In Ireland new regulations are now in force regarding dog microchipping in Ireland.
By law, all dogs (including newborn pups) must be microchipped, registered and certified. The same does not apply to Cats, they are not required to be Microchipped; but it will help with reuniting them with their owners.
Owners who refuse to microchip their dogs could face a fine of up to €5000.
What is a microchip?
A microchip is a small electronic device, which is the size of a grain of rice. The microchip is coded with a unique number that can be read by a scanner. A microchip works through radio wave frequency.
How is the microchip implanted?
Using a specially designed implanting device the microchip is injected through a sterile needle under your pet’s skin.
Where is the microchip implanted?
Usually, the microchip is implanted under the skin, between the shoulder blades.
Will it hurt?
No anesthetic is required and the procedure should cause no more discomfort than a standard vaccination.
How will the microchip stay in place?
Once the microchip has been inserted, the pet’s body tissue surrounding the microchip attaches itself, preventing movement of the chip.
Can my pet be allergic to the microchip?
The microchip is inert and biocompatible. There is virtually no chance of the body developing an allergy or trying to reject the microchip after being implanted.
How does the microchip work?
The computer memory in the microchip contains a unique 15 digit number – no two pets will ever get the same number. Apart from the number the chip contains no other information. A radio signal transmitted from a scanner is used to read this number through the skin of your pet. In addition to the number, the microchip generates a reliability check to guarantee that your pet’s identifying number is read accurately. This all takes place in less than a second. After the scan the vet consults a database to find a matching number and thereby obtain the owner’s contact details. These can be found at most veterinary practices (including ours of course), Local Authorities and animal welfare groups. Local Authorities and animal welfare groups use scanners to check stray pets to see if they have been microchipped. If the pet has been microchipped he / she can then be returned to the owner easily and quickly.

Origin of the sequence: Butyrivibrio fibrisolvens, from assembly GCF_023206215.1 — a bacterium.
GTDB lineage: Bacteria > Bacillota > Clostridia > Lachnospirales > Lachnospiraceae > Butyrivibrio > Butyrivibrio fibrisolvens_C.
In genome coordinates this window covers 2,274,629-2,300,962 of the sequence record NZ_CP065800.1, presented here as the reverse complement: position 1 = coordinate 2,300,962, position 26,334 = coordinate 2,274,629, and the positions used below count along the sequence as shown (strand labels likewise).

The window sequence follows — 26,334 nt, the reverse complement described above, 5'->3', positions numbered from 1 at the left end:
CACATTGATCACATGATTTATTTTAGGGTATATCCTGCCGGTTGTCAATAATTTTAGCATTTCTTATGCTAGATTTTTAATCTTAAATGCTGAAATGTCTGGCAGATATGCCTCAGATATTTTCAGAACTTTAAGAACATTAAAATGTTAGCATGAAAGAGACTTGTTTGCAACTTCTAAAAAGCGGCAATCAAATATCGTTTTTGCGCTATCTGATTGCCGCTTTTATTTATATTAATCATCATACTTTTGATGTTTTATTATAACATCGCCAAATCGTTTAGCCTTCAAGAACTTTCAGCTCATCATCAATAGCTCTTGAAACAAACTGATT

How are the owners traced?
If a dog/cat is found to have a microchip, the Local Authority, vet or animal welfare organisation contacts a national database to find the owner’s details. The owner then can be contacted and reunited with their dog/cat. Your registration document will tell you which database has your dog/cat registered and their contact details. If you need to make any changes to your dogs/cats registered details, such as moving house, you should contact your database operator. Owners of microchip scanners have special access to the databases to allow them to contact you if they find your dog/cat.
Where can I get my pet microchipped?
With us and most veterinary practices in Ireland, along with a growing number of Local Authorities and animal welfare groups.
How much does it usually cost?
To get a microchip inserted by Vets for Cats, it costs €35 .
How long does a microchip last?
Once injected under the skin, the microchip becomes encased by a thin layer of protein which anchors it in place for the rest of the life of your pet. It does not pass through or out of the body. The microchip itself has no power supply to replace or moving parts to wear down.
At what age can my pet be microchipped?
Pets of any age can be injected with a microchip. However you should consult your vet and ask their advice.